Saturday, 10 July 2010
Caught The Losers tonight (it was supposed to be Predators, but plans change), and it was pretty lame. The comic book original should have been a template for a big, dumb action movie with just enough toe-dipping into realworld politik and techno-fetishism of the latest war hardware to get the alpha male in you whoopin' and a-hollerin' for carnage, but the movie felt really, really small in scale, which is a problem for something that has a hijacked military helicopter making off with an armored truck plucked from the middle of a gunfight in downtown Miami while under fire from an anti-aircraft gun - this should feel epic, but instead just feels like a lesser rehash of much grander things, among them the source comic book, Bond villains, and the A-Team. It never gets beyond the level of visuals of a decent-scale tv show like 24 or Fringe (it even borrows the latter's clunky captions built into the backgrounds of establishing shots), and the direction is no more than functional, which means that it looks like a music video more than it does an action movie, lacking the flair for the visual language of the more successful boom-boom flicks of the 1990s in favor of slo-mo and never realising that the thing about action movies is that they're exactly what they say on the tin - they're supposed to pivot on action and not just movement. The problem is the action tv series died off in the 1990s so everything could become some version of the X-Files hinging less on physical conflict and more on interpersonal drama: up until then, action directors cut their teeth on tv and learned their trade on the A-Team, Knight Rider, Viper, the Fall Guy, but once this kind of television became obsolete there was nowhere to learn to direct action sequences except music videos, and the big name action directors of today indeed learned to capture perfect abs in slo-mo but never how to make a thrown punch look exciting, hence the visual whitenoise of the Transformers and Jason Bourne series. In fairness, the action series seems to be making some sort of comeback of late with Human Target, Philanthropist, Trauma, etc, but anyway...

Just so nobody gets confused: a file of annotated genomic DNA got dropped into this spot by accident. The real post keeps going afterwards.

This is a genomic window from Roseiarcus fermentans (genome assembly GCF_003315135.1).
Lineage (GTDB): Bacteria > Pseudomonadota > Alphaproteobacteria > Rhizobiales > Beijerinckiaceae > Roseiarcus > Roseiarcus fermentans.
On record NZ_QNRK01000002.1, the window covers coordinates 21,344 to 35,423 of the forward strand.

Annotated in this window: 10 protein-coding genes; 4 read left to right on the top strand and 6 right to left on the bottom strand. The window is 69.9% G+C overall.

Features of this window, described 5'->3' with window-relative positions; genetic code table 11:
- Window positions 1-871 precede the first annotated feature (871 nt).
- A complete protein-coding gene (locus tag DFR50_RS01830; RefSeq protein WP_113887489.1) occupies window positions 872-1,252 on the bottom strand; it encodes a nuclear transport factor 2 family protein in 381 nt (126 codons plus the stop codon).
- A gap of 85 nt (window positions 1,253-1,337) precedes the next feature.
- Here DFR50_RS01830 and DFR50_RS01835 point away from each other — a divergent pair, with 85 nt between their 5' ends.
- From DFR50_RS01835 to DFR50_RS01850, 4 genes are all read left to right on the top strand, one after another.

The characters in the Losers comic were pretty broadly drawn and as a consequence quite easy to tell apart, but here they're interchangeable and uninteresting, with Aisha especially reduced from a far more imposing and menacing presence to an unconvincing daddy-issue femme defined by her relationship with anemic male characters. She's a blandstrosity when she should be a monstrosity, and the preening Max - upon whom the film's quest for vengeance arguably rests - is about as menacing as a blind kitten.
It goes nowhere, does nothing new, isn't particularly enticing as a re-watch, and for much of it you cannot escape the feeling it wants to be taken more seriously than it deserves, but to be honest, any movie that can take a book that has dudes fistfighting in the cargo bay of a fleeing aircraft and then falling onto moving muscle cars giving chase and can't make an action scene out of that? That movie deserves to fail, and at least on that front, Losers delivers.
I did not like it.